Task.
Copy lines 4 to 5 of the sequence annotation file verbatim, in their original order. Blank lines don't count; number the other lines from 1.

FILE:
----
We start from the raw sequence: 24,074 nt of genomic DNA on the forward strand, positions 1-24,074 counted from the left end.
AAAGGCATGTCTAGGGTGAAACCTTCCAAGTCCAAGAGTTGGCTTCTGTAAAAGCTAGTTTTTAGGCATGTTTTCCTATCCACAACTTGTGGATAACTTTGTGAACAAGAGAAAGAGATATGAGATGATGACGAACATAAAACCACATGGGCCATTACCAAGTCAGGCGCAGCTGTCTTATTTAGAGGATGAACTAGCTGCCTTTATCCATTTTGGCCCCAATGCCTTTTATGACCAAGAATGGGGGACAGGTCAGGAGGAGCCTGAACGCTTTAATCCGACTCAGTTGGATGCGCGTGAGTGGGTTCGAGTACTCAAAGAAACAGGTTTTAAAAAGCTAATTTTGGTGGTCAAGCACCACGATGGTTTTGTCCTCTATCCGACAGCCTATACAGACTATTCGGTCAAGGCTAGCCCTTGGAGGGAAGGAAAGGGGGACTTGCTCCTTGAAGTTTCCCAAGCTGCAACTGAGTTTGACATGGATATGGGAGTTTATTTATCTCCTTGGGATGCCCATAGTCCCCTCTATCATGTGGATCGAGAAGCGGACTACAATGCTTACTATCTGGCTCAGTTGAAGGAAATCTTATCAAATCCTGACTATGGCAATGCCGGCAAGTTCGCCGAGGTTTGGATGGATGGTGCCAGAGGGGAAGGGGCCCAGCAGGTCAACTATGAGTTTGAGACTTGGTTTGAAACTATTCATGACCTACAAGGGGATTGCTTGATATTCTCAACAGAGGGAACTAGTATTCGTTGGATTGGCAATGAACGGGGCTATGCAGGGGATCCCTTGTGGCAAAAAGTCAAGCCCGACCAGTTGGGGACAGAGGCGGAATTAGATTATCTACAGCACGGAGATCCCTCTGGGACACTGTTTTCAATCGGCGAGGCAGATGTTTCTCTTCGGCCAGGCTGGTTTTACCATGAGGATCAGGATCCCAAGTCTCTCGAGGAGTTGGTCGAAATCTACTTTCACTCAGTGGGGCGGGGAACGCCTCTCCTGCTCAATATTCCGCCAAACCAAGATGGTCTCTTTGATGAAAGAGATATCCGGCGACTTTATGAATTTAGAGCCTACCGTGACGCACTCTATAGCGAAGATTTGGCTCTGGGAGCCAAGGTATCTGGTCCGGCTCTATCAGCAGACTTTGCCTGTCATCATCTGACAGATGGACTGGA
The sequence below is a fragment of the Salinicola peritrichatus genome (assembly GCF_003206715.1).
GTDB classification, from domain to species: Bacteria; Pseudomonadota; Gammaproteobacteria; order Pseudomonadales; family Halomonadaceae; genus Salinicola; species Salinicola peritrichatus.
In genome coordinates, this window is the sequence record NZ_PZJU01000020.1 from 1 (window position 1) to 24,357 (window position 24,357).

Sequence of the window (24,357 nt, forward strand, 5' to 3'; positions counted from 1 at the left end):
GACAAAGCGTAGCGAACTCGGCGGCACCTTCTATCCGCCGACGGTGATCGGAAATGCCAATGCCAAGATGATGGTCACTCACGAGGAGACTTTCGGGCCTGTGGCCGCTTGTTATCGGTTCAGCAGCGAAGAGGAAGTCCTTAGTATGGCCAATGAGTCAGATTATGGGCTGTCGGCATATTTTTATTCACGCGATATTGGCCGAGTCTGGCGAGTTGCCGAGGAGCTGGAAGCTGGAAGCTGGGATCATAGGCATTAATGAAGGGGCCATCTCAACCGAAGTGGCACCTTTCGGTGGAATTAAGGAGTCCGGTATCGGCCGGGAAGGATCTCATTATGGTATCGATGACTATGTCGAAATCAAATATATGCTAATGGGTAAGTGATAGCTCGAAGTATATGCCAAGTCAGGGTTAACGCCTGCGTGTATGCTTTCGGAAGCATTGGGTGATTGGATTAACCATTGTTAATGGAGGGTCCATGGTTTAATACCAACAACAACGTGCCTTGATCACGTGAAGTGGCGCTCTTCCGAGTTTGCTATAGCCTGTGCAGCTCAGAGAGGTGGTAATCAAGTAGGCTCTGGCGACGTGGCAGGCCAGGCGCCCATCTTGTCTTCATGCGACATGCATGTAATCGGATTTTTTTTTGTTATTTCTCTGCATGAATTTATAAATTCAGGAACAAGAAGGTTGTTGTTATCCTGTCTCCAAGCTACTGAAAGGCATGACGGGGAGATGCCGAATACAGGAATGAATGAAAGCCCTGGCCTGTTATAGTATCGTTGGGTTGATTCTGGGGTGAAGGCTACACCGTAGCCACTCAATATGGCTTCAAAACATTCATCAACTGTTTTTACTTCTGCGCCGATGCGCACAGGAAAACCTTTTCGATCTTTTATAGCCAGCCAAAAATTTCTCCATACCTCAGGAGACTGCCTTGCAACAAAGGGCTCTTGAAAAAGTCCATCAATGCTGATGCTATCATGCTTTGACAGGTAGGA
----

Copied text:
GTDB classification, from domain to species: Bacteria; Pseudomonadota; Gammaproteobacteria; order Pseudomonadales; family Halomonadaceae; genus Salinicola; species Salinicola peritrichatus.
In genome coordinates, this window is the sequence record NZ_PZJU01000020.1 from 1 (window position 1) to 24,357 (window position 24,357).